• 6.
    Guntoro, Pratama Istiadi
    et al.
    Luleå University of Technology, Department of Civil, Environmental and Natural Resources Engineering, Minerals and Metallurgical Engineering.
    Ghorbani, Yousef
    Luleå University of Technology, Department of Civil, Environmental and Natural Resources Engineering, Minerals and Metallurgical Engineering.
    Rosenkranz, Jan
    Luleå University of Technology, Department of Civil, Environmental and Natural Resources Engineering, Minerals and Metallurgical Engineering.
    Use of X-ray Micro-computed Tomography (µCT) for 3-D Ore Characterization: A Turning Point in Process Mineralogy2019Conference paper (Refereed)
    Abstract [en]

    In recent years, automated mineralogy has become an essential enabling technology in the field of process mineralogy, allowing better understanding between mineralogy and the beneficiation process. Recent developments in X-ray micro-computed tomography (μCT) as a non-destructive technique have indicated great potential to become the next automated mineralogy technique. μCT’s main advantage lies in its ability to allow 3-D monitoring of internal structure of the ore at resolutions down to a few hundred nanometers, thereby eliminating the stereological error encountered in conventional 2-D analysis. Driven by the technological and computational progress, the technique is continuously developing as an analysis tool in ore characterization and subsequently it foreseen thatμCT will become an indispensable technique in the field of process mineralogy. Although several software tools have been developed for processing μCT dataset, but the main challenge in μCT data analysis remains in the mineralogical analysis, where μCT data often lacks contrast between mineral phases, making segmentation difficult. In this paper, an overview of some current applications of μCT in ore characterization is reviewed, alongside with it potential implications to process mineralogy. It also describes the current limitations of its application and concludes with outlook on the future development of 3-D ore characterization.

  • 7.
    Ilankoon, I.M.S.K
    et al.
    Discipline of Chemical Engineering, School of Engineering, Monash University Malaysia, Jalan Lagoon Selatan, Bandar Sunway, Selangor Darul Ehsan 47500, Malaysia. Global Asia in the 21st Century (GA21) Multidisciplinary Platform, Monash University Malaysia, Jalan Lagoon Selatan, Bandar Sunway, Selangor Darul Ehsan 47500, Malaysia.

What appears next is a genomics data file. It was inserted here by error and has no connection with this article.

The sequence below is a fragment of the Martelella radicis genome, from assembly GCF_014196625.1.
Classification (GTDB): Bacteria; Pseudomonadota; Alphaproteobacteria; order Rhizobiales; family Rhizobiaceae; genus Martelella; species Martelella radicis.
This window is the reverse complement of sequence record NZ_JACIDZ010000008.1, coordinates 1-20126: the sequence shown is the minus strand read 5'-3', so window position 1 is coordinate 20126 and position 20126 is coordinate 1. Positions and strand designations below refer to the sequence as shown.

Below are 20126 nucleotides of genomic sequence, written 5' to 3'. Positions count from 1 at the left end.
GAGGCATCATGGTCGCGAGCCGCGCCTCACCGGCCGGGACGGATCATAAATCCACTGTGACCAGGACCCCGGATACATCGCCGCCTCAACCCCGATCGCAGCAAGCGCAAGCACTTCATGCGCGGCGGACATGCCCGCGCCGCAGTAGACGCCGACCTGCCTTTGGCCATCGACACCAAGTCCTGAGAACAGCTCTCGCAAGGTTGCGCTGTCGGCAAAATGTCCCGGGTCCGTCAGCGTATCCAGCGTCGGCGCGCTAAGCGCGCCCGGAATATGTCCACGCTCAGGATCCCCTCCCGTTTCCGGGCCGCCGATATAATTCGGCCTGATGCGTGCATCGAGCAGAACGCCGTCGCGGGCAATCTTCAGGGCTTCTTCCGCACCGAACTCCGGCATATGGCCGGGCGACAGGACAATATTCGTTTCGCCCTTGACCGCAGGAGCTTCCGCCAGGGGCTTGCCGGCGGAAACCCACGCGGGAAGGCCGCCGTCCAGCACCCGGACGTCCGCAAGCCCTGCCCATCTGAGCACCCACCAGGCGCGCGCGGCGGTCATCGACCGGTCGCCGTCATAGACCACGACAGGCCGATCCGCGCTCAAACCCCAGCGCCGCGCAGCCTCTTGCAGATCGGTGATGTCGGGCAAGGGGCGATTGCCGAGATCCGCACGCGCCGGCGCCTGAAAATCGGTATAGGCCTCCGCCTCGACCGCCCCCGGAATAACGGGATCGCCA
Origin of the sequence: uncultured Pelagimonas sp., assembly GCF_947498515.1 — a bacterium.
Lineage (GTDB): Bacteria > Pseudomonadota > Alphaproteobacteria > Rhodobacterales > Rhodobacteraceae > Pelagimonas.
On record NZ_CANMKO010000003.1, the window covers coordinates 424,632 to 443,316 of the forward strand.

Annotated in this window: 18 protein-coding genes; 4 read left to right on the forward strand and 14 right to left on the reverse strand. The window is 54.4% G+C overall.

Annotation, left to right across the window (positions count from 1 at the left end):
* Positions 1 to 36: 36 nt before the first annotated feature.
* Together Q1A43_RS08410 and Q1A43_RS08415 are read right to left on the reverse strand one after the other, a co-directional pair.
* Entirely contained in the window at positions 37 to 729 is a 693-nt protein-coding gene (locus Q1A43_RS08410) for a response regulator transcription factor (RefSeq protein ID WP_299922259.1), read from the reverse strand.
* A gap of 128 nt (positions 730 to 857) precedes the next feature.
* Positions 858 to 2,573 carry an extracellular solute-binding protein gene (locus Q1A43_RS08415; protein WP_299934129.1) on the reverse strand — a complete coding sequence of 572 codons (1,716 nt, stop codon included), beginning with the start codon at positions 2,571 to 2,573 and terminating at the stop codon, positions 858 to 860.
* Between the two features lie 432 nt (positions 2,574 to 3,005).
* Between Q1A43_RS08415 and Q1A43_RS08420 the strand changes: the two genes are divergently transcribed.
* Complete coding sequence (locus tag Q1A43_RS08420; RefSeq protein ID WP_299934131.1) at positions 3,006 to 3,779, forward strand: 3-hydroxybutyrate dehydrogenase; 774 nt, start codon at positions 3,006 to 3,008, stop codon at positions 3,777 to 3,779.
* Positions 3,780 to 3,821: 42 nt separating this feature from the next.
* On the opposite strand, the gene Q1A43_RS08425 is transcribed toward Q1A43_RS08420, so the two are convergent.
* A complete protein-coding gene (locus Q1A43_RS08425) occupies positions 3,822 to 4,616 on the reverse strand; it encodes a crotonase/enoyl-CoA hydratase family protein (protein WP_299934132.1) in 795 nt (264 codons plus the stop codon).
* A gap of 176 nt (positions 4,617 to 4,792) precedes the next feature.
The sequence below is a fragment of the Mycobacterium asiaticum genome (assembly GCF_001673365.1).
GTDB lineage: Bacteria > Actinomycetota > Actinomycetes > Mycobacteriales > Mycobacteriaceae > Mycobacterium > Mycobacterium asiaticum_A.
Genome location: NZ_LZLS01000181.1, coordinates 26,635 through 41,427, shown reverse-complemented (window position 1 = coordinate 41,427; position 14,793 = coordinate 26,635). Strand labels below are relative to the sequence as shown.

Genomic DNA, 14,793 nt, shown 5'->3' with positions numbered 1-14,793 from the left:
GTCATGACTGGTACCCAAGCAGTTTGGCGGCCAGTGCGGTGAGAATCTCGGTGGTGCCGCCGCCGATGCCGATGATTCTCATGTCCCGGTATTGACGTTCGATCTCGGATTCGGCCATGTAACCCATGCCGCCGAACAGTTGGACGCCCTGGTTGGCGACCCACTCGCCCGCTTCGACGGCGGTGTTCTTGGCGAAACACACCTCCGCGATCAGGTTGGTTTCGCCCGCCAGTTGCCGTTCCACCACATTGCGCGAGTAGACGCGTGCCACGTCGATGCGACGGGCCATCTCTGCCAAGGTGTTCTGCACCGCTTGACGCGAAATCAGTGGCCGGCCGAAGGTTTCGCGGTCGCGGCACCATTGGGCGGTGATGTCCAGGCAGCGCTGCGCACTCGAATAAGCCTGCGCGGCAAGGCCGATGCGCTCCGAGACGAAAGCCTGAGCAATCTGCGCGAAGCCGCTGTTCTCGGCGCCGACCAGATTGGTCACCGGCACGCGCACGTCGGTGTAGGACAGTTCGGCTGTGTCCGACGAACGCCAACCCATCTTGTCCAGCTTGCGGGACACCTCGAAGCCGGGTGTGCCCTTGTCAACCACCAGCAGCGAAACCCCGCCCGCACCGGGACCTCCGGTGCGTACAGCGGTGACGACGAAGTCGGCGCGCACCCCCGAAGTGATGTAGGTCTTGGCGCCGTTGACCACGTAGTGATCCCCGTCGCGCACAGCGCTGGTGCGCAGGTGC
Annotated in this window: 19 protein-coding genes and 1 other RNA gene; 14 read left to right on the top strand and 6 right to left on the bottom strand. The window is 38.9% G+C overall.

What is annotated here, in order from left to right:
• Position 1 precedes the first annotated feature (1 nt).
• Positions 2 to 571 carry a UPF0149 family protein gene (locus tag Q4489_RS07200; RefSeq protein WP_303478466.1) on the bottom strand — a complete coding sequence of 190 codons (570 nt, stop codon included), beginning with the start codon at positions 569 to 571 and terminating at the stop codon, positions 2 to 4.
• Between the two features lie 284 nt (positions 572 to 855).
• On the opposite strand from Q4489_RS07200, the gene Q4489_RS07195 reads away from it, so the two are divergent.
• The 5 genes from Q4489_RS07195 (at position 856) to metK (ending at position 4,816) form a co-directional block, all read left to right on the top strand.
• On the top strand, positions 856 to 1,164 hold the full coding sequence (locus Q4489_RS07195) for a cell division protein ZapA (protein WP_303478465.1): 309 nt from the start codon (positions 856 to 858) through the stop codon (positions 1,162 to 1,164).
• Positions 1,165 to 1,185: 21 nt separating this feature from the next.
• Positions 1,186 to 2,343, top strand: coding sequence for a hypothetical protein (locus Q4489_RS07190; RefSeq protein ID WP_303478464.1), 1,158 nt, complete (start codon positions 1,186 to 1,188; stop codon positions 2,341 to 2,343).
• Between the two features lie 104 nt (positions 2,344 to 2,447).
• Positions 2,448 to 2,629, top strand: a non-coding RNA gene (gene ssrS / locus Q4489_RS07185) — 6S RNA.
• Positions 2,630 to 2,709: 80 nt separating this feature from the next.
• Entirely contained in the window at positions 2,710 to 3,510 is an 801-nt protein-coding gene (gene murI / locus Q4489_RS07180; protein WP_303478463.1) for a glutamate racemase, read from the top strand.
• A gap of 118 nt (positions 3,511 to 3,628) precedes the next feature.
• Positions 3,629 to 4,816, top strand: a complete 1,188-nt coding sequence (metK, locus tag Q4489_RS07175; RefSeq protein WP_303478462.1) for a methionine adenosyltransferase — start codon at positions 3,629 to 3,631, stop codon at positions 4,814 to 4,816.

Ghorbani, Yousef
    Luleå University of Technology, Department of Civil, Environmental and Natural Resources Engineering, Minerals and Metallurgical Engineering.
    Nan Chong, Meng
    Discipline of Chemical Engineering, School of Engineering, Monash University Malaysia, Jalan Lagoon Selatan, Bandar Sunway, Selangor Darul Ehsan 47500, Malaysia. Global Asia in the 21st Century (GA21) Multidisciplinary Platform, Monash University Malaysia, Jalan Lagoon Selatan, Bandar Sunway, Selangor Darul Ehsan 47500, Malaysia. Sustainable Water Alliance, Advanced Engineering Platform, Monash University Malaysia, Jalan Lagoon Selatan, Bandar Sunway, Selangor Darul Ehsan 47500, Malaysia.
    Herath, Gamini
    Global Asia in the 21st Century (GA21) Multidisciplinary Platform, Monash University Malaysia, Jalan Lagoon Selatan, Bandar Sunway, Selangor Darul Ehsan 47500, Malaysia. School of Business, Monash University Malaysia, Jalan Lagoon Selatan, Bandar Sunway, Selangor Darul Ehsan 47500, Malaysia.
    Moyo, Thandazile
    Department of Chemical Engineering, University of Cape Town, Rondebosch, South Africa.
    Petersen, Jochen
    Department of Chemical Engineering, University of Cape Town, Rondebosch, South Africa.
    E-waste in the international context: A review of trade flows, regulations, hazards, waste management strategies and technologies for value recovery2018In: Waste Management, ISSN 0956-053X, E-ISSN 1879-2456, Vol. 82, p. 258-275Article in journal (Refereed)
    Abstract [en]

    E-waste, or waste generated from electrical and electronic equipment, is considered as one of the fastest-growing waste categories, growing at a rate of 3–5% per year in the world. In 2016, 44.7 million tonnes of e-waste were generated in the world, which is equivalent to 6.1 kg for each person. E-waste is classified as a hazardous waste, but unlike other categories, e-waste also has significant potential for value recovery. As a result it is traded significantly between the developed and developing world, both as waste for disposal and as a resource for metal recovery. Only 20% of global e-waste in 2016 was properly recycled or disposed of, with the fate of the remaining 80% undocumented – likely to be dumped, traded or recycled under inferior conditions. This review paper provides an overview of the global e-waste resource and identifies the major challenges in the sector in terms of generation, global trade and waste management strategies. It lists the specific hazards associated with this type of waste that need to be taken into account in its management and includes a detailed overview of technologies employed or proposed for the recovery of value from e-waste. On the basis of this overview the paper identifies future directions for effective e-waste processing towards sustainable waste/resource management. It becomes clear that there is a strong divide between developed and developing countries with regard to this sector. While value recovery is practiced in centralised facilities employing advanced technologies in a highly regulated industrial environment in the developed world, in the developing world such recovery is practiced in a largely unregulated artisanal industry employing simplistic, labour intensive and environmentally hazardous approaches. Thus value is generated safely in the hi-tech environment of the developed world, whereas environmental burdens associated with exported waste and residual waste from simplistic processing remain largely in developing countries. It is argued that given the breadth of available technologies, a more systematic evaluation of the entire e-waste value chain needs to be conducted with a view to establishing integrated management of this resource (in terms of well-regulated value recovery and final residue disposal) at the appropriately local rather than global scale.